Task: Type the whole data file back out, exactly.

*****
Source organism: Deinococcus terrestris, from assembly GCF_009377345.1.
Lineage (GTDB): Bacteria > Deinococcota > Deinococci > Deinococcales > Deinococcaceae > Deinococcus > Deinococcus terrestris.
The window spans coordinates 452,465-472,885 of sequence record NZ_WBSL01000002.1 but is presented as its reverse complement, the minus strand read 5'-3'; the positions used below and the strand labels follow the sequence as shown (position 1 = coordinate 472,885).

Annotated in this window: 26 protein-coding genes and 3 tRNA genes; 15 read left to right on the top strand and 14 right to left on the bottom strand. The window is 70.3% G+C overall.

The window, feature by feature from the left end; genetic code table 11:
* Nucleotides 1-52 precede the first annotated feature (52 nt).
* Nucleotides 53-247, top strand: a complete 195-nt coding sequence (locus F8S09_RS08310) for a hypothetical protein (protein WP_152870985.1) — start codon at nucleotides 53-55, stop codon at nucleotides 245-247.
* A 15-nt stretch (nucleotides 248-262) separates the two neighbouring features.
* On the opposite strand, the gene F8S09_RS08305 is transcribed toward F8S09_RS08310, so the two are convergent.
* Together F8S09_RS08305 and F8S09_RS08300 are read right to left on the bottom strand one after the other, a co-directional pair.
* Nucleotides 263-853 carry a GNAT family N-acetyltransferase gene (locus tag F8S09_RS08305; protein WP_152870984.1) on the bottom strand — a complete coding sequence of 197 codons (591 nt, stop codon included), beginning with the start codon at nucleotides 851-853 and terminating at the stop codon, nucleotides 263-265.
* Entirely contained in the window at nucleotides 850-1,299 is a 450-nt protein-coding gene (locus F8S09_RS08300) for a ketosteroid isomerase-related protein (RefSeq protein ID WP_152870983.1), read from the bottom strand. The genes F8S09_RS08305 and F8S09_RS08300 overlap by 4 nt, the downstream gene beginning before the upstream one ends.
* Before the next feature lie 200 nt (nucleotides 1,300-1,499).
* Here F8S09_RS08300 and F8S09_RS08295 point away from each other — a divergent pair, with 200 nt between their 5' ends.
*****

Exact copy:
Source organism: Deinococcus terrestris, from assembly GCF_009377345.1.
Lineage (GTDB): Bacteria > Deinococcota > Deinococci > Deinococcales > Deinococcaceae > Deinococcus > Deinococcus terrestris.
The window spans coordinates 452,465-472,885 of sequence record NZ_WBSL01000002.1 but is presented as its reverse complement, the minus strand read 5'-3'; the positions used below and the strand labels follow the sequence as shown (position 1 = coordinate 472,885).

Annotated in this window: 26 protein-coding genes and 3 tRNA genes; 15 read left to right on the top strand and 14 right to left on the bottom strand. The window is 70.3% G+C overall.

The window, feature by feature from the left end; genetic code table 11:
* Nucleotides 1-52 precede the first annotated feature (52 nt).
* Nucleotides 53-247, top strand: a complete 195-nt coding sequence (locus F8S09_RS08310) for a hypothetical protein (protein WP_152870985.1) — start codon at nucleotides 53-55, stop codon at nucleotides 245-247.
* A 15-nt stretch (nucleotides 248-262) separates the two neighbouring features.
* On the opposite strand, the gene F8S09_RS08305 is transcribed toward F8S09_RS08310, so the two are convergent.
* Together F8S09_RS08305 and F8S09_RS08300 are read right to left on the bottom strand one after the other, a co-directional pair.
* Nucleotides 263-853 carry a GNAT family N-acetyltransferase gene (locus tag F8S09_RS08305; protein WP_152870984.1) on the bottom strand — a complete coding sequence of 197 codons (591 nt, stop codon included), beginning with the start codon at nucleotides 851-853 and terminating at the stop codon, nucleotides 263-265.
* Entirely contained in the window at nucleotides 850-1,299 is a 450-nt protein-coding gene (locus F8S09_RS08300) for a ketosteroid isomerase-related protein (RefSeq protein ID WP_152870983.1), read from the bottom strand. The genes F8S09_RS08305 and F8S09_RS08300 overlap by 4 nt, the downstream gene beginning before the upstream one ends.
* Before the next feature lie 200 nt (nucleotides 1,300-1,499).
* Here F8S09_RS08300 and F8S09_RS08295 point away from each other — a divergent pair, with 200 nt between their 5' ends.